REVIEW: The Girl Who Fell Beneath the Sea by Axie Oh
Deadly storms have ravaged Mina’s homeland for generations. Floods sweep away entire villages, while bloody wars are waged over the few remaining resources. Her people believe the Sea God, once their protector, now curses them with death and despair. In an attempt to appease him, each year a beautiful maiden is thrown into the sea to serve as the Sea God’s bride, in the hopes that one day the “true bride” will be chosen and end the suffering.
Many believe that Shim Cheong, the most beautiful girl in the village—and the beloved of Mina’s older brother Joon—may be the legendary true bride. But on the night Cheong is to be sacrificed, Joon follows Cheong out to sea, even knowing that to interfere is a death sentence. To save her brother, Mina throws herself into the water in Cheong’s stead.
Swept away to the Spirit Realm, a magical city of lesser gods and mythical beasts, Mina seeks out the Sea God, only to find him caught in an enchanted sleep. With the help of a mysterious young man named Shin—as well as a motley crew of demons, gods and spirits—Mina sets out to wake the Sea God and bring an end to the killer storms once and for all.
But she doesn’t have much time: A human cannot live long in the land of the spirits. And there are those who would do anything to keep the Sea God from waking…
Dear Ms. Oh,
I fell in love with this cover and the blurb sounded wonderful. Alas, I’m learning the hard way that “cover love” can get me into trouble and there’s more to a book than a good blurb. Based on the huge number of 4-5 star reviews already, there is a market for this book but it ended up not being more than meh for me.
From the first to last, TGWFBtS is all about Korean culture and fairy/folk tales. Before I started reading it, I learned a bit about “The Tale of Shim Cheong” bits of which are incorporated in this book. A bravura scene starts us off as Mina manages to swim out to the boat taking Shim Cheong – as well as Mina’s brother Joon – to a date with destiny. As I read the next bit, I pondered why it’s always beautiful young maidens who get tossed into the sea, or to a dragon, or in this case both. Why not handsome young men for a change??! But Shim Cheong – the most beautiful girl in the village and Joon’s true love – is the sacrificial victim du jour. Mina isn’t going to stand for this and ends up pledging herself to the Sea God and leaping off the boat. When she awakens, she’s in a new world, facing people she doesn’t know, has her soul taken from her, and has a month to figure things out and save the world or else she will die and become a spirit plus the storms ravaging her homeland will never end.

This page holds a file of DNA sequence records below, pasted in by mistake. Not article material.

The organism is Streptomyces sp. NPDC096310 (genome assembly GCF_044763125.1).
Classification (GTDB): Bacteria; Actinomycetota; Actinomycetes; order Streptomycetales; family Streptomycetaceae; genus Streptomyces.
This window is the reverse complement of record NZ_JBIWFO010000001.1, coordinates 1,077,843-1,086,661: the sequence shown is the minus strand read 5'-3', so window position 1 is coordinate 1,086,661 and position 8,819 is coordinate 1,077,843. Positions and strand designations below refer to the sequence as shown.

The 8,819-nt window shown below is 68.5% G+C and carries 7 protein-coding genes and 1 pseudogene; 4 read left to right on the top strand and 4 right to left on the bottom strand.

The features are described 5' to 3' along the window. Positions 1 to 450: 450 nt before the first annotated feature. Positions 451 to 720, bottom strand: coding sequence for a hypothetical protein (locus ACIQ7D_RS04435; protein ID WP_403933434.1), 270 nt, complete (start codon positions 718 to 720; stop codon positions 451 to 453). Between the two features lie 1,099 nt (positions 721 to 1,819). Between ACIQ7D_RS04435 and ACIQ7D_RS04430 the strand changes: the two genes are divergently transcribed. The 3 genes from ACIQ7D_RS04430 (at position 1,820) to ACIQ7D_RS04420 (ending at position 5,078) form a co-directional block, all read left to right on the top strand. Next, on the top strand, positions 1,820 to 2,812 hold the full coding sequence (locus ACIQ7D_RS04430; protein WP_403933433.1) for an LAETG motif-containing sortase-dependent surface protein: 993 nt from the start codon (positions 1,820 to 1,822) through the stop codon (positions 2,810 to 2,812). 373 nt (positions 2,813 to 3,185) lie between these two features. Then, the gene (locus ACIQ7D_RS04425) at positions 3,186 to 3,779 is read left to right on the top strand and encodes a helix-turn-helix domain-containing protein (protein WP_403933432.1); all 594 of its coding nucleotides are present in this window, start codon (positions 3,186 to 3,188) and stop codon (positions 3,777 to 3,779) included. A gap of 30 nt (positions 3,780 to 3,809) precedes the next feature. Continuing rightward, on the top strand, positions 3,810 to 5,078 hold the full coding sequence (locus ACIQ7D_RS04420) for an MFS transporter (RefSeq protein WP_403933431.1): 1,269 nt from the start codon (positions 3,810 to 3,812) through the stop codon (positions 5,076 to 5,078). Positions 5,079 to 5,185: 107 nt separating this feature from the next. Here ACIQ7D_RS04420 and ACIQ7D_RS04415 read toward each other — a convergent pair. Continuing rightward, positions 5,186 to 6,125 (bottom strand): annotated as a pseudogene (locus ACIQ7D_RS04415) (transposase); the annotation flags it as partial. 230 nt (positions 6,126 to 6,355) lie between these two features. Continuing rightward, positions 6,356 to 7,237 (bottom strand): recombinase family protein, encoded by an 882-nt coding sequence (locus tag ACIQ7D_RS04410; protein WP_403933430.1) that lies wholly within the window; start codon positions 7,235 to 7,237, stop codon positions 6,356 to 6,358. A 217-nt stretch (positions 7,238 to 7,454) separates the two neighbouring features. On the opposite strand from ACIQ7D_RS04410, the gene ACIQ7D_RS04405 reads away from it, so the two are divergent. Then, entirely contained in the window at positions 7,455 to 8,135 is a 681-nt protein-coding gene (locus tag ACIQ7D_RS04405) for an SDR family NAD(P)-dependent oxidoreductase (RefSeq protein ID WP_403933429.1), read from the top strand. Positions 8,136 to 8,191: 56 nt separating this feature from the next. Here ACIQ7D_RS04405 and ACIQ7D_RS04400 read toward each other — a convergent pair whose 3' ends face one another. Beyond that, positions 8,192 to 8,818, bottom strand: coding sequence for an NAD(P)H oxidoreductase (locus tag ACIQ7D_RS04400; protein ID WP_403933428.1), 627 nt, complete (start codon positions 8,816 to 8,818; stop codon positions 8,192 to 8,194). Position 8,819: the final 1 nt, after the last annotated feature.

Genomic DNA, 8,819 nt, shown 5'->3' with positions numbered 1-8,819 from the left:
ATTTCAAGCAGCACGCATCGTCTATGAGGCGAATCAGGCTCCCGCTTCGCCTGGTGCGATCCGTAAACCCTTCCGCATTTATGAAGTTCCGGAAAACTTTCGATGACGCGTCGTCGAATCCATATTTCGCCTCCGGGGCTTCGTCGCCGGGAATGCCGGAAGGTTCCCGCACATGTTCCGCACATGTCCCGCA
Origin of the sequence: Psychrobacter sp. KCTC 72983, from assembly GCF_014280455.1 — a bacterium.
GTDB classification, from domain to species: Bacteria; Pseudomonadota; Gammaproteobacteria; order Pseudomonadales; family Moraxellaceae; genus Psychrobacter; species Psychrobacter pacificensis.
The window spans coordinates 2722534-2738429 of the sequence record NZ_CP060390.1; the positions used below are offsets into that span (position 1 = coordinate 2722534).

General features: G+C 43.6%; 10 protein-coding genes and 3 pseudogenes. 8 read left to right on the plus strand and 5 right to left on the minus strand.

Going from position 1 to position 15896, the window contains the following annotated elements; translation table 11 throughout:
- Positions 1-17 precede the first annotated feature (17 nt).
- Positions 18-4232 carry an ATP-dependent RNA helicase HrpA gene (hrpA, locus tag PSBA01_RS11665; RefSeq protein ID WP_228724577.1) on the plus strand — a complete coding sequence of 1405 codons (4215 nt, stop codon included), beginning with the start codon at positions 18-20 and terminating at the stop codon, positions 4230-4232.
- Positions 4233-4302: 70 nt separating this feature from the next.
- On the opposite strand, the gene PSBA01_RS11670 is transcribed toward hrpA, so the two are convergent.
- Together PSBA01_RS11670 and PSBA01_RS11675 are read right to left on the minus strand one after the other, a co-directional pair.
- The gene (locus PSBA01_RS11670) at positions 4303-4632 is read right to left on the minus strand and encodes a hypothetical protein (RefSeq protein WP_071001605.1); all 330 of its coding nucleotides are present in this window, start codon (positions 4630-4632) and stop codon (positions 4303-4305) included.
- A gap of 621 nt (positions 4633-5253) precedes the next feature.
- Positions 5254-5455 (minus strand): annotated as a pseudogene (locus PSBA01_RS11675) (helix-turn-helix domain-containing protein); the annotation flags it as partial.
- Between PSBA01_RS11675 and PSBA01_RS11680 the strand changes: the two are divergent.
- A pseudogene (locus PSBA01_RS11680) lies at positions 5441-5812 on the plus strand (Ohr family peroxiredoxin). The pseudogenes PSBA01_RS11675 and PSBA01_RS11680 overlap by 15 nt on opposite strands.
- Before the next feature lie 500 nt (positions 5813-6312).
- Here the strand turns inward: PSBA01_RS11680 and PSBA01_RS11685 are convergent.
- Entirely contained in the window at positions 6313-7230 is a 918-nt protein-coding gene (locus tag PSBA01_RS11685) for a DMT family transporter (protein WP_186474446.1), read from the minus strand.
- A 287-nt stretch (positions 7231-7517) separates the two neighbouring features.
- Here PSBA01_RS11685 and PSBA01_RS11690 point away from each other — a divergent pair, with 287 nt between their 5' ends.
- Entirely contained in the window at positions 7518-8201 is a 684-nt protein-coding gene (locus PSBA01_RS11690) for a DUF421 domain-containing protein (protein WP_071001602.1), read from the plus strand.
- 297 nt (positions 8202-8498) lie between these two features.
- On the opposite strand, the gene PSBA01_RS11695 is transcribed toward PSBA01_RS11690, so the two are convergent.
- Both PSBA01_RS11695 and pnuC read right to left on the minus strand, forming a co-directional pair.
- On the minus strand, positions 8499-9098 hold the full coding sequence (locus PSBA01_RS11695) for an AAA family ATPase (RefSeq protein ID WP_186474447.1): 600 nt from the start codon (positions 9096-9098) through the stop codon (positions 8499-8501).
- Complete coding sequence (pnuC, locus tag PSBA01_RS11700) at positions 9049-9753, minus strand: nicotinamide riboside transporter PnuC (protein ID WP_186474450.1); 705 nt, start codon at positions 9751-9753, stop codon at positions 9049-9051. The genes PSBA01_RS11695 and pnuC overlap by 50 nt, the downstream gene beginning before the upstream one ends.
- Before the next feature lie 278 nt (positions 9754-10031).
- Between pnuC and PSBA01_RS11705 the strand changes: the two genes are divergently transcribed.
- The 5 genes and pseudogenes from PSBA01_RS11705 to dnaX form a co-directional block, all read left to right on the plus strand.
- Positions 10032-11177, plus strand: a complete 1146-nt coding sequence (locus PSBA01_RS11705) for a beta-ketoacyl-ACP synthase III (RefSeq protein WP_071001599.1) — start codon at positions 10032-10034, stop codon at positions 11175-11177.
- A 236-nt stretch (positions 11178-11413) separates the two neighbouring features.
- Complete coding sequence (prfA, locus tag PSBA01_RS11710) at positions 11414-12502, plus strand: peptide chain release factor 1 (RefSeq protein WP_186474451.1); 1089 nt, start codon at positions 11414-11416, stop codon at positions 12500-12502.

Since, Mina’s first-person POV is all the reader has to go by, there was a lot that I might not have culturally understood. But it was fun – though initially drawn out – learning about the Sea God’s undersea kingdom. Some hand waving went into the fact that an alive Mina could breath underwater (fish swam through some scenes and whales were overhead) but okay. The different clans jockeying for power, the various spirits and how they made a living, and discovering the trio of men who will take a large part in the story was engrossing.
Mina both is and isn’t the standard Chosen One. She’s got guts, bravery, and the desire to choose and forge her own destiny yet she is also ultimately turned into the Grand Savior of the World whom everyone adores. She gives Gods and Goddesses employment advice while the common spirits cheer her and hail her and that’s before the final section wherein the people of the kingdom in which she lives give her a rousing welcome and line up to sing her praises. Sure she wanders off alone (she’s determined!) or plunges into situations she’s been told to avoid (she’s feisty!) but there always seems to be someone to save her bacon (though she does know how to use the knife that her great-grandmother had) and forgive her impulsiveness.
The Cheering Section – as I came to see them – are the rag-tag band of spirits (and I figured out that plot twist) and the seeming K-Pop boy band of male characters. Yet despite all the cheery or dreamy descriptions of them, most of these characters fell flat and I didn’t sense much of them beyond what I was explicitly told. The hero is almost the worst of these and at times was little more than blah and boring instead of broody and angsty. He and Mina fell in love more because the reader is told that they do rather than letting us see it. And there is a lot of angst at times as this book is very, very YA. Painfully earnest YA with romance parts that I think are supposed to make me swoon and “let’s save the world” action sequences that start piling up in the last third even as I still don’t know a lot of things about the plot. Late in the story, one character says “Why was the Sea God cursed in the first place? And if he was cursed, who was the one who cursed him?” My thought was “At 85% of the way through the book, why don’t I have any clue either?”
I kept reading until the end and wanted to know what would happen next. The representation and cultural world building was great and the world presented to the reader was fun to wander through. I did enjoy the found family feel even if the characters weren’t that fleshed out. The pacing was off – starting very slowly then revving at the end – while a lot that happened seemed very plot convenient. At times I didn’t really feel the tension that I should have either as each adverse event is quickly dealt with. There are a lot of YA books that adults can enjoy but I feel TGWFBtS isn’t one of them. In the end, I wanted to like it much more than I actually did. C-